We profile trickster who winged his way into Sunderland fans’ hearts.
Fleet of foot and boasting a locker bursting with tricks and flicks, Steed Malbranque was a firm fan favourite during almost exactly three years on Wearside.
The winger, comfortable on the left or right, was noted for his skill on the ball and willingness – not to mention innate ability – to beat opponents.
Manchester City’s James Milner was one notable victim, as during one home clash Malbranque nutmegged him on the edge of his own area before looping back to do the same again, leaving the home fans roaring their approval.
He scored just two goals in three seasons with the Lads, but his first – a piledriver in a 4-1 rout of Hull – is particularly fondly remembered by Sunderland fans.
Malbranque, who was born in Belgium but considers himself French, was already an established top-flight name when he checked in on Wearside.
The winger had a reputation as a player blessed with the ability to thrill and had been a particularly key figure in establishing Fulham as a Premier League force during a stay spanning five seasons, initially coming over from Lyon.
He then spent two campaigns across the capital at Spurs, from where he was tempted north by then-Sunderland boss Roy Keane alongside Pascal Chimbonda and Teemu Tainio.
Seen as one of the club’s most high-profile signings, the winger quickly became a key figure.
Malbranque never made less than 30 appearances during each of his trio of seasons on Wearside and was integral under first Keane, then caretaker Ricky Sbragia, and lastly permanent successor Steve Bruce.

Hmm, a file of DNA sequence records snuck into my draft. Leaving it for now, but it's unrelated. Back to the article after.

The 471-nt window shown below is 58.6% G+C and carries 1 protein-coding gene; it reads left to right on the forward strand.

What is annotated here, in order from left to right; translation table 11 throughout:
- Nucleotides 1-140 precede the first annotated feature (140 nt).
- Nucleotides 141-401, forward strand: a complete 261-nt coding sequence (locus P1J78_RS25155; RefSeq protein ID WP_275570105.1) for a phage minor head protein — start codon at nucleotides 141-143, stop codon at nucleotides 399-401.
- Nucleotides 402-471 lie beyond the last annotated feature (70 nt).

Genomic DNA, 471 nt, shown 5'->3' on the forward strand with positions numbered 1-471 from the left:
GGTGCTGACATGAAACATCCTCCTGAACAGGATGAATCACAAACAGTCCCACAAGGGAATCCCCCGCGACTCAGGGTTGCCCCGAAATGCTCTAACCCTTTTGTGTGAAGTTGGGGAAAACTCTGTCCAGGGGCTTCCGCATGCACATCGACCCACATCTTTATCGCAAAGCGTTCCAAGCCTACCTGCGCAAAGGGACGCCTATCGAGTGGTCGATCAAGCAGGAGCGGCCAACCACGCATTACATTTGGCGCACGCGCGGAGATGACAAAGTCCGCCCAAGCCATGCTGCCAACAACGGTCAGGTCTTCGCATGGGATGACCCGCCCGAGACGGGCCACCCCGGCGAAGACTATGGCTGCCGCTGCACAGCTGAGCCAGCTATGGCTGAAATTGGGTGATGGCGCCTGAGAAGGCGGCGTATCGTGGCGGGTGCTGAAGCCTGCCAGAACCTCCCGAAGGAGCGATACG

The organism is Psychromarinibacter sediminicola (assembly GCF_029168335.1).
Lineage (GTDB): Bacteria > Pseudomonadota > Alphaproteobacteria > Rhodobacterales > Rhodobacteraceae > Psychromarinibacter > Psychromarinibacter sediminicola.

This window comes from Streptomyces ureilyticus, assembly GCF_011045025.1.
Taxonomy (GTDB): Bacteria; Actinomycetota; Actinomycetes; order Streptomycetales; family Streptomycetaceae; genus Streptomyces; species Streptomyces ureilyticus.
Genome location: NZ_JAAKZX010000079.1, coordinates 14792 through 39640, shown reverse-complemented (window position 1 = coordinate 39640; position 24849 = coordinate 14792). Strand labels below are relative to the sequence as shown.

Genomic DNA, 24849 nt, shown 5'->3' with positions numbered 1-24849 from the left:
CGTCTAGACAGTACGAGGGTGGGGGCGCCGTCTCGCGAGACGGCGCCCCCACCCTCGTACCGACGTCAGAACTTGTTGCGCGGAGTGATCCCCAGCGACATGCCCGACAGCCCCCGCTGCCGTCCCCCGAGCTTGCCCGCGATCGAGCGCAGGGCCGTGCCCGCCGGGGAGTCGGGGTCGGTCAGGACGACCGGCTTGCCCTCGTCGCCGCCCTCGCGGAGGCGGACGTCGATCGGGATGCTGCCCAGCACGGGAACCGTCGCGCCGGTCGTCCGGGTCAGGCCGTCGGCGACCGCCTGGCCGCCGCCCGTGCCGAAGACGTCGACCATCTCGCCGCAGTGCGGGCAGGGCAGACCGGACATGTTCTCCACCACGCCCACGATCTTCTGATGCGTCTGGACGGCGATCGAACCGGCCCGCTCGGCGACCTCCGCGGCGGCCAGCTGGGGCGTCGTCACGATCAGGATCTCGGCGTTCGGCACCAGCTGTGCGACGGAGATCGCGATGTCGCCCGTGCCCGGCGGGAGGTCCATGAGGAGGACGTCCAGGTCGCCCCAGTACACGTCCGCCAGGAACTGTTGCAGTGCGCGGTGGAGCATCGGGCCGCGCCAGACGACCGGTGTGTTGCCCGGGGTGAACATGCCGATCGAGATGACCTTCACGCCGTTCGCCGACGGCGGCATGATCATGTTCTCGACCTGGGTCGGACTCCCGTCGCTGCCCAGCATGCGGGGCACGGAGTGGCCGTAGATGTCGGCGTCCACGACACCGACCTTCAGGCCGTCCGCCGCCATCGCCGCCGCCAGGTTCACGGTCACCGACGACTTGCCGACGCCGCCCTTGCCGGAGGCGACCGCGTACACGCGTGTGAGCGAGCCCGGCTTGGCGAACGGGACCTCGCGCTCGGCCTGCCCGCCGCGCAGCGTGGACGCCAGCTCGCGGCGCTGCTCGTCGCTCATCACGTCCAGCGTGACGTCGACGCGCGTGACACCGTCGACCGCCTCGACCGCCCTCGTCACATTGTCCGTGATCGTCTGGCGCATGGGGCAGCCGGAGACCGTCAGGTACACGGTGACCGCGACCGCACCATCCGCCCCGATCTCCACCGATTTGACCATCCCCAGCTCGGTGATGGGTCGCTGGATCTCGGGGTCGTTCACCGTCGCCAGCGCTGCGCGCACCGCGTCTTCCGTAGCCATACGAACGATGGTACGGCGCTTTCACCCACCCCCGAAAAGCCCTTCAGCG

Willing and able to light up any ground with a moment of skill, a deft touch or even the odd well-timed challenge, Malbranque has always been a tricky customer for opponents to deal with.
But his flashy on-pitch game was in stark contrast to his off-pitch demeanour, with the French youth international one of the quieter men in the Sunderland dressing room.
He preferred to keep himself to himself when it came to the media, too - there’s no doubting that the vast majority of his talking was done on the pitch.
A preference to pass rather than shoot was definitely a hallmark – perhaps the reason behind his relatively low goal tally.
But, similar to current star Stephane Sessegnon, Malbranque possessed the spark to be able to lever open an opposing defence or lift a sagging crowd in an instant.
He passed the landmark of 100 appearances for Sunderland during the 2010-11 season, but left on a free transfer at the end of the campaign to return to France.
A brief spell with St Etienne ended in rumours of retirement, but Malbranque wasn’t yet done with the pro game and resurfaced back where it all began – Lyon – last summer.
Malbranque’s return to the Stade de Gerland has been wildly successful, resulting in a string of excellent displays throughout the season so far.
His resurgence has caught the imagination of French football fans and pundits alike, with calls in some quarters to bestow upon him a first full cap for Les Bleus.
That’s the beauty of Malbranque – brilliantly unpredictable, free-roaming and quite simply unstoppable on his day.
Take a look at our special Steed tribute gallery above.